Weather in next few days 'critical' to Argentine soy sowings


Weather in the next few days will prove "critical" to determining the extent of soybean area loss to poor weather, the Buenos Aires grains exchange said, as it cut by 300,000 hectares its forecast for sowings of the oilseed.

The exchange cut to 19.3m hectares its estimate for Argentine soybean sowings this year, taking the year-on-year decline to 800,000 hectares.

The revision reflected a downgrade to 1.35m hectares to the sowings estimate for the south east of Buenos Aires province, where drought has prevented farmers realising seeding plans, and with the planting window for the area now closed.

However, the final sowings figure will depend on the progress of "abundant" rains further north which have "delayed the finalisation of sowing in the centre" of the soybean belt, where farmers have a little time yet to complete plantings, the exchange said.

'Flooding concerns'

"The evolution of the climate will be critical in allowing the finalisation of planting plans in the centre of the agricultural region during the next two weeks," the exchange said.

It highlighted the plight of central parts of Entre Rios, where "abundant rains" had caused flooding and crop loss in low-lying areas.

Weather service MDA said that "heavy rainfall has favoured central Argentina over the past two weeks, with rainfall amounts of 4-8 inches reported across south eastern Cordoba, southern Santa Fe, Entre Rios, and far northern Buenos Aires.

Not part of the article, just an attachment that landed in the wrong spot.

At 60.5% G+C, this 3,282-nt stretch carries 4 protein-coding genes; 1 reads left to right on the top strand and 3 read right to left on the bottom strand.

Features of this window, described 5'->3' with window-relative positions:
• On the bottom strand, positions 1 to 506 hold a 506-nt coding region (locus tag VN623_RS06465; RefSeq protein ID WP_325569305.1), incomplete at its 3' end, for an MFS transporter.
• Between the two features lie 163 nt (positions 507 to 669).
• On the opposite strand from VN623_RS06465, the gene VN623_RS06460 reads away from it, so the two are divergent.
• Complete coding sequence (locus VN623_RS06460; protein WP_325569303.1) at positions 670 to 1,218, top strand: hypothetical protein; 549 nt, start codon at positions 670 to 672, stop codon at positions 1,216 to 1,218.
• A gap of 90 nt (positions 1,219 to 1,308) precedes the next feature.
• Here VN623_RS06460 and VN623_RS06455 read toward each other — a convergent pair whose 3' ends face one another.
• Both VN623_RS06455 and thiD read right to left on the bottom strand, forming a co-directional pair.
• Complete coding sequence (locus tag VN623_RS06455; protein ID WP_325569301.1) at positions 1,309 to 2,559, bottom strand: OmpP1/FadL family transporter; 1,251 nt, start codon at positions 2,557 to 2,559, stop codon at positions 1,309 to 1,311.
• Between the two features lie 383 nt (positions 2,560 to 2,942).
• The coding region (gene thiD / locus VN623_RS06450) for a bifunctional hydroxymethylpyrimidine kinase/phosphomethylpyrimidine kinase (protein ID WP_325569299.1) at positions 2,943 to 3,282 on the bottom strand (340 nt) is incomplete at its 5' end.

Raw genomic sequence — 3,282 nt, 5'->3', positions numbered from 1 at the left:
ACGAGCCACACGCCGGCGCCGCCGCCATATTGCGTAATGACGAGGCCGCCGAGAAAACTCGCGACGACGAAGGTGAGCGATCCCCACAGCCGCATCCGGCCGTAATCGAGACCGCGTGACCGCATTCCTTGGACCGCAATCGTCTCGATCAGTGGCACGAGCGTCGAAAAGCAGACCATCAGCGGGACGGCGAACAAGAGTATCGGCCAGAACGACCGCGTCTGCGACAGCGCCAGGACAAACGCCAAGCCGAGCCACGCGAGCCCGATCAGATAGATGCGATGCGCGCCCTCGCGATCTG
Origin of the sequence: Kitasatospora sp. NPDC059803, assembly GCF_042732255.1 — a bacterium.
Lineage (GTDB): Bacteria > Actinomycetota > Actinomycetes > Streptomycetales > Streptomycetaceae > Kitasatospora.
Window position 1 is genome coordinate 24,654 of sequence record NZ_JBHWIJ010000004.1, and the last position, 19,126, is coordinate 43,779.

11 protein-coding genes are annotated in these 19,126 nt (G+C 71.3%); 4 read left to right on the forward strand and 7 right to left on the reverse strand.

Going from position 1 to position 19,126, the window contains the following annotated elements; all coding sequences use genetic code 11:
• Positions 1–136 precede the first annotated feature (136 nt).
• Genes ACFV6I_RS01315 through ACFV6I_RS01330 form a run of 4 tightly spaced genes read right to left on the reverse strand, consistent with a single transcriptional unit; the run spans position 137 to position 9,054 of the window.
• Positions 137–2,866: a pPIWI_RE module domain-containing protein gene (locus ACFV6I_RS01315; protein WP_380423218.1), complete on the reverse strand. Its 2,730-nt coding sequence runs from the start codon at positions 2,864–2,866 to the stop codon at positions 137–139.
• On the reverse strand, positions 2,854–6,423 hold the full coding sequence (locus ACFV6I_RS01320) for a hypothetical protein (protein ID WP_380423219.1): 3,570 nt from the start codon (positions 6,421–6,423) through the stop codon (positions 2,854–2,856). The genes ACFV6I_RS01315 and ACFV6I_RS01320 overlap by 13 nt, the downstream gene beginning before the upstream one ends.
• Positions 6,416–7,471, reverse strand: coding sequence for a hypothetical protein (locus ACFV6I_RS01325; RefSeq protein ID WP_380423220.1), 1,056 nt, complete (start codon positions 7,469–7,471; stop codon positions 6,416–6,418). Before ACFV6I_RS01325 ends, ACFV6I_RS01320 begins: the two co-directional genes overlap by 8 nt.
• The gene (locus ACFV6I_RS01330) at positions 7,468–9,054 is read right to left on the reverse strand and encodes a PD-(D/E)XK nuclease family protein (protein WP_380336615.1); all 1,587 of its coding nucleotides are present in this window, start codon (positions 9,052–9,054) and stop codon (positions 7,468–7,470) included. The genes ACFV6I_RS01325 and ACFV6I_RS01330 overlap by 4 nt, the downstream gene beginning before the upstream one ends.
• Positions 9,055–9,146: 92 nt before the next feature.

"While the heavy rainfall ended dryness concerns in these areas, it also led to wetness and flooding concerns, which may lead to reduced soybean acreage, particularly in southern Santa Fe."

More rain on its way

And MDA forecast further rain to come – although with precipitation likely proving heaviest further north, where wetness is less of an issue.

"While additional showers are expected across central Argentina late this weekend and early next week, the heaviest rainfall is expected to shift northward into northern Argentina and far southern Brazil over the next 10 days," MDA's Kyle Tapley said.

"This should allow wetness to slowly ease across central Argentina."

Price impact

The downgrade by the Buenos Aires grains exchange to its soybean sowing estimate comes amid a growing focus on the issue in a market which witnessed Argentine weather worries spark a rally less than a year ago.

"After a dry start to planting, Argentina has now become a little too wet, and that is fresh in trade's mind after April rains this past year support rally that took soybeans from $8.50 a bushel to $12 a bushels in just three short months," said Kim Rugel at Benson Quinn Commodities.

Investors have got "back into adding weather risk premium to the market".

However, estimates of area losses have varied widely, with the Rosario grains exchange saying that some 100,000 hectares of farmland had been put at risk by heavy rains, while respected crop scout Michael Cordonnier said that "in a worst case scenario… maybe as much as 1m hectares of soybeans in Argentina may not get planted".

The Buenos Aires grains exchange kept at 4.90m hectares its forecast for Argentine corn sowings, saying that while rain had led to "waterlogging" in parts of provinces including Cordoba and Santa Fe, it had allowed plantings to resume in dry areas of Buenos Aires.


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